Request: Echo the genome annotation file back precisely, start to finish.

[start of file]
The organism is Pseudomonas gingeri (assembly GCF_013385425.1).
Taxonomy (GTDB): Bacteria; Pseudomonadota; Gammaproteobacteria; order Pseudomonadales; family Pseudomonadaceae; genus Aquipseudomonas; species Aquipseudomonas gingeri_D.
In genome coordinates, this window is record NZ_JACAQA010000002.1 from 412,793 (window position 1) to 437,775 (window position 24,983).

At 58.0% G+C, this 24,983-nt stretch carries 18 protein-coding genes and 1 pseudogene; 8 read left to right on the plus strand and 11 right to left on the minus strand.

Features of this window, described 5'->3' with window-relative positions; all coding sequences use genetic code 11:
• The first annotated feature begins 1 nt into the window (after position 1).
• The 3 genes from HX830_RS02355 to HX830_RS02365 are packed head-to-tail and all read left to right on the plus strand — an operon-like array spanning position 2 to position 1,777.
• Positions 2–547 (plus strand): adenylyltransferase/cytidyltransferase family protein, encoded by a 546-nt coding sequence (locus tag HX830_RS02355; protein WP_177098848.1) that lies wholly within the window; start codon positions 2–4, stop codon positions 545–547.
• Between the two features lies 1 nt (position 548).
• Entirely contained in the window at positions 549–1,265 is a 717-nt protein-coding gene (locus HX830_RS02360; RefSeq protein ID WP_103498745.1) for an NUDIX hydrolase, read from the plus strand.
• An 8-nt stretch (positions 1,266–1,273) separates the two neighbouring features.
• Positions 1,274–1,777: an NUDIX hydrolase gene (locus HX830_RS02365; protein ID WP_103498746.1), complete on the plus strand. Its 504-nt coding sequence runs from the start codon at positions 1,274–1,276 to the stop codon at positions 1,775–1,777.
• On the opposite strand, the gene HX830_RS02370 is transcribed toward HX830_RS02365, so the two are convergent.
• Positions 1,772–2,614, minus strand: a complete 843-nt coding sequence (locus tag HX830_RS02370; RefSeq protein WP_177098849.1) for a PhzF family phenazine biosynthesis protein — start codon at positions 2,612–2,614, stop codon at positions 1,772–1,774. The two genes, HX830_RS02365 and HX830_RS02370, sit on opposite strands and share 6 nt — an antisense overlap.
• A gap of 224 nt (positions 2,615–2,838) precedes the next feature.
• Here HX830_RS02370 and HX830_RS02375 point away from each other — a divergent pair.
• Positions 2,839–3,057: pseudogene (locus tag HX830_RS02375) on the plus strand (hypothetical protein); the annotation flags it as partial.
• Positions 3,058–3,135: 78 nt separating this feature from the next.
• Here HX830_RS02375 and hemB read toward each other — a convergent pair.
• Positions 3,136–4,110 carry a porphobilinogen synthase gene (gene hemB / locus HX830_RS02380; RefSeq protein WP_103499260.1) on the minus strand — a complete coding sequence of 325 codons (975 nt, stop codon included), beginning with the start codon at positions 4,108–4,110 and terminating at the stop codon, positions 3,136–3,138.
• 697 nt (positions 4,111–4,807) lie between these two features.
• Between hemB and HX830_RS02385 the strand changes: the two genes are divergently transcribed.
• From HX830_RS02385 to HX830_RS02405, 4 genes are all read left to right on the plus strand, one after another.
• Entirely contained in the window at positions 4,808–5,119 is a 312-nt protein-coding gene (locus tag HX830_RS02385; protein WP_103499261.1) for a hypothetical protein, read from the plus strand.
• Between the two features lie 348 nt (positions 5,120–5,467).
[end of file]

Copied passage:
The organism is Pseudomonas gingeri (assembly GCF_013385425.1).
Taxonomy (GTDB): Bacteria; Pseudomonadota; Gammaproteobacteria; order Pseudomonadales; family Pseudomonadaceae; genus Aquipseudomonas; species Aquipseudomonas gingeri_D.
In genome coordinates, this window is record NZ_JACAQA010000002.1 from 412,793 (window position 1) to 437,775 (window position 24,983).

At 58.0% G+C, this 24,983-nt stretch carries 18 protein-coding genes and 1 pseudogene; 8 read left to right on the plus strand and 11 right to left on the minus strand.

Features of this window, described 5'->3' with window-relative positions; all coding sequences use genetic code 11:
• The first annotated feature begins 1 nt into the window (after position 1).
• The 3 genes from HX830_RS02355 to HX830_RS02365 are packed head-to-tail and all read left to right on the plus strand — an operon-like array spanning position 2 to position 1,777.
• Positions 2–547 (plus strand): adenylyltransferase/cytidyltransferase family protein, encoded by a 546-nt coding sequence (locus tag HX830_RS02355; protein WP_177098848.1) that lies wholly within the window; start codon positions 2–4, stop codon positions 545–547.
• Between the two features lies 1 nt (position 548).
• Entirely contained in the window at positions 549–1,265 is a 717-nt protein-coding gene (locus HX830_RS02360; RefSeq protein ID WP_103498745.1) for an NUDIX hydrolase, read from the plus strand.
• An 8-nt stretch (positions 1,266–1,273) separates the two neighbouring features.
• Positions 1,274–1,777: an NUDIX hydrolase gene (locus HX830_RS02365; protein ID WP_103498746.1), complete on the plus strand. Its 504-nt coding sequence runs from the start codon at positions 1,274–1,276 to the stop codon at positions 1,775–1,777.
• On the opposite strand, the gene HX830_RS02370 is transcribed toward HX830_RS02365, so the two are convergent.
• Positions 1,772–2,614, minus strand: a complete 843-nt coding sequence (locus tag HX830_RS02370; RefSeq protein WP_177098849.1) for a PhzF family phenazine biosynthesis protein — start codon at positions 2,612–2,614, stop codon at positions 1,772–1,774. The two genes, HX830_RS02365 and HX830_RS02370, sit on opposite strands and share 6 nt — an antisense overlap.
• A gap of 224 nt (positions 2,615–2,838) precedes the next feature.
• Here HX830_RS02370 and HX830_RS02375 point away from each other — a divergent pair.
• Positions 2,839–3,057: pseudogene (locus tag HX830_RS02375) on the plus strand (hypothetical protein); the annotation flags it as partial.
• Positions 3,058–3,135: 78 nt separating this feature from the next.
• Here HX830_RS02375 and hemB read toward each other — a convergent pair.
• Positions 3,136–4,110 carry a porphobilinogen synthase gene (gene hemB / locus HX830_RS02380; RefSeq protein WP_103499260.1) on the minus strand — a complete coding sequence of 325 codons (975 nt, stop codon included), beginning with the start codon at positions 4,108–4,110 and terminating at the stop codon, positions 3,136–3,138.
• 697 nt (positions 4,111–4,807) lie between these two features.
• Between hemB and HX830_RS02385 the strand changes: the two genes are divergently transcribed.
• From HX830_RS02385 to HX830_RS02405, 4 genes are all read left to right on the plus strand, one after another.
• Entirely contained in the window at positions 4,808–5,119 is a 312-nt protein-coding gene (locus tag HX830_RS02385; protein WP_103499261.1) for a hypothetical protein, read from the plus strand.
• Between the two features lie 348 nt (positions 5,120–5,467).